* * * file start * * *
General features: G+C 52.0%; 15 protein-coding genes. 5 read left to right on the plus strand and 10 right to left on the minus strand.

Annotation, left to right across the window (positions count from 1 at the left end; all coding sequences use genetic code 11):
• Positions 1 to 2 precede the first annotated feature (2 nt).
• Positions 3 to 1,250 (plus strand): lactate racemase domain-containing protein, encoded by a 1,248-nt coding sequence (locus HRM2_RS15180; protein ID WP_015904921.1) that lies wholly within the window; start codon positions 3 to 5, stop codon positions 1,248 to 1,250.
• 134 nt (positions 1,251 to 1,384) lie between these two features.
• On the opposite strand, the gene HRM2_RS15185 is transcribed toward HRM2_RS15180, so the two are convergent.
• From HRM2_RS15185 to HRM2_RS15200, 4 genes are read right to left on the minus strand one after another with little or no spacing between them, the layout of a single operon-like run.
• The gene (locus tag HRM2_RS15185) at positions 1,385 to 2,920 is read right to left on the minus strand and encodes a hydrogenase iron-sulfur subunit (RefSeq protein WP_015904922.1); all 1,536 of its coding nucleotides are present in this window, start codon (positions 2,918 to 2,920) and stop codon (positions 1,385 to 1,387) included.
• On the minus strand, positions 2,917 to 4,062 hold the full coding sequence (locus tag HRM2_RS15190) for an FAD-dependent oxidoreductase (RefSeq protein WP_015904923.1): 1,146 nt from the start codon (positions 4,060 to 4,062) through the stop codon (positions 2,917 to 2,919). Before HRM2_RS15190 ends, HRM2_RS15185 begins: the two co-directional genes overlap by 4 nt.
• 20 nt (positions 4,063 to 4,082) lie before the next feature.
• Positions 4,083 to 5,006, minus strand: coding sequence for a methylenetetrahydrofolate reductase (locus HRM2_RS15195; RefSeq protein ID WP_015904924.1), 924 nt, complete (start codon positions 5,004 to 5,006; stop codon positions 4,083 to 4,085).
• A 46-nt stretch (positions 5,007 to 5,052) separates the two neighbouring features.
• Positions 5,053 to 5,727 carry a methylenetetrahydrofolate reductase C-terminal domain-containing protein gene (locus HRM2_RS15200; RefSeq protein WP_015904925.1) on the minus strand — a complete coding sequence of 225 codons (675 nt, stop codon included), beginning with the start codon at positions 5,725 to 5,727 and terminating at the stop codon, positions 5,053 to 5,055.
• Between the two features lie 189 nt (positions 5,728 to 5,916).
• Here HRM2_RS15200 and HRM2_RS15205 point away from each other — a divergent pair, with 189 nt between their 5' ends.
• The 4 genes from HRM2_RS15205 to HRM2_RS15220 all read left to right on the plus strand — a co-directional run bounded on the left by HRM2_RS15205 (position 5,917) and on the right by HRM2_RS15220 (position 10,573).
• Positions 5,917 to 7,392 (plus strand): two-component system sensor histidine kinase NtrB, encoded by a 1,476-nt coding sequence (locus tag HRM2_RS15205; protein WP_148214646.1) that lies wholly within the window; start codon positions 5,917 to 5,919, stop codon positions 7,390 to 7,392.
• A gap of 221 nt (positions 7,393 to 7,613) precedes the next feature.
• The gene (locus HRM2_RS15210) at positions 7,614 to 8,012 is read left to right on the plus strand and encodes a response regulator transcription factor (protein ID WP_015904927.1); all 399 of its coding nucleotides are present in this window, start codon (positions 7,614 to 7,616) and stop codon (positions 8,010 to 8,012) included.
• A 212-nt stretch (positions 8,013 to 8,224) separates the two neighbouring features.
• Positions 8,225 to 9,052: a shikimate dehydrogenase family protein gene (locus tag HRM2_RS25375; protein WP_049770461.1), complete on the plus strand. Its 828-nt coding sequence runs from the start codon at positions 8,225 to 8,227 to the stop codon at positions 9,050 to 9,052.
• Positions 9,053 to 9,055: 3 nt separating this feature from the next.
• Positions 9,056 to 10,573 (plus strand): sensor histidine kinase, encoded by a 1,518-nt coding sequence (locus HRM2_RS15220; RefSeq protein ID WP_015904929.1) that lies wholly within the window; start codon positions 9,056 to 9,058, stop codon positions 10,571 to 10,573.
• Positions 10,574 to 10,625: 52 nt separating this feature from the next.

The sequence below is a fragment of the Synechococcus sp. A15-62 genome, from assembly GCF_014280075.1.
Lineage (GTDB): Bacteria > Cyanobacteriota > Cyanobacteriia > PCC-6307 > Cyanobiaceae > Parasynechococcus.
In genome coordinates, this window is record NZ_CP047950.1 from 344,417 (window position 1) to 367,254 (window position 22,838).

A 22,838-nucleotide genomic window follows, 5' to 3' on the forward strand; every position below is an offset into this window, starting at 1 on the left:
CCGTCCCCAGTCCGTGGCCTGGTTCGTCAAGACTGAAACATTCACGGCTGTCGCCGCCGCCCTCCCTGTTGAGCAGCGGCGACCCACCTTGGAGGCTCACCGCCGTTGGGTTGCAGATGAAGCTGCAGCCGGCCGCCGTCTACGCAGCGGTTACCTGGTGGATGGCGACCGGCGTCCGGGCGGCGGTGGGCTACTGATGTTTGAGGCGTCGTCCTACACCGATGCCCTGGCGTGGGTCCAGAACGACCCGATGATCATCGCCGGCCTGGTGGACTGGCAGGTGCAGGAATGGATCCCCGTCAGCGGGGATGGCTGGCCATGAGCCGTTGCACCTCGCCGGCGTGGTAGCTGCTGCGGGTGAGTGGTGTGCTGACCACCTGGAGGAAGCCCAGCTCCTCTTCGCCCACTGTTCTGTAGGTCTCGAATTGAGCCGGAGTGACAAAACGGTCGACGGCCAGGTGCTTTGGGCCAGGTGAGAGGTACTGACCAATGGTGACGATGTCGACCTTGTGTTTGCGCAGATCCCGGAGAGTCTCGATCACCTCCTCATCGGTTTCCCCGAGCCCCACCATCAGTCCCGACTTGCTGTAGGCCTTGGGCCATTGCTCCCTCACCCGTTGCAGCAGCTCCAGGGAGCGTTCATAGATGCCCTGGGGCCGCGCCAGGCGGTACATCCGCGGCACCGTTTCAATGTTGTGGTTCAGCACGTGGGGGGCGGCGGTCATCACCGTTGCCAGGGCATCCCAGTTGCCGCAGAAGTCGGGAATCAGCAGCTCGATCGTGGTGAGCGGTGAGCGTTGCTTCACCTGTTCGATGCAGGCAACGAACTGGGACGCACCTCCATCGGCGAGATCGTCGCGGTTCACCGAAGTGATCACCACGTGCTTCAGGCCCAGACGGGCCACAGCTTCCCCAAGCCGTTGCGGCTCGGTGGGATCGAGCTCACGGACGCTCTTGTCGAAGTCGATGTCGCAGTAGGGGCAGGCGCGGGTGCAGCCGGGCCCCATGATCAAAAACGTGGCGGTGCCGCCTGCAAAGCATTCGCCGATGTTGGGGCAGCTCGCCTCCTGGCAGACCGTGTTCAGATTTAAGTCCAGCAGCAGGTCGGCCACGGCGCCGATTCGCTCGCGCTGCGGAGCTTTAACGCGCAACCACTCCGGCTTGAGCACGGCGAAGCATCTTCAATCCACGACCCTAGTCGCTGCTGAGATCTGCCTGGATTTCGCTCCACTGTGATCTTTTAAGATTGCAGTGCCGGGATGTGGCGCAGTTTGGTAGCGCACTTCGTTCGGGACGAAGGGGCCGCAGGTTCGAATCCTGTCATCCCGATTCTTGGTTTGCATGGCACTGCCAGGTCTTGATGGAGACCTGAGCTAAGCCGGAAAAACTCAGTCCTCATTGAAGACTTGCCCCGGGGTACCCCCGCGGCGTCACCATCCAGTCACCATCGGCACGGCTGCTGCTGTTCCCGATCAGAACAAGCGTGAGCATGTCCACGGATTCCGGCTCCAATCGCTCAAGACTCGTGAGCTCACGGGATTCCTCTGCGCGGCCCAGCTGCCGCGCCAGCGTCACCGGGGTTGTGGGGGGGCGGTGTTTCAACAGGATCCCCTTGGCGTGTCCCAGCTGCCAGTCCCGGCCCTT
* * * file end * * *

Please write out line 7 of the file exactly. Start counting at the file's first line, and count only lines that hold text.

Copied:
• From HRM2_RS15185 to HRM2_RS15200, 4 genes are read right to left on the minus strand one after another with little or no spacing between them, the layout of a single operon-like run.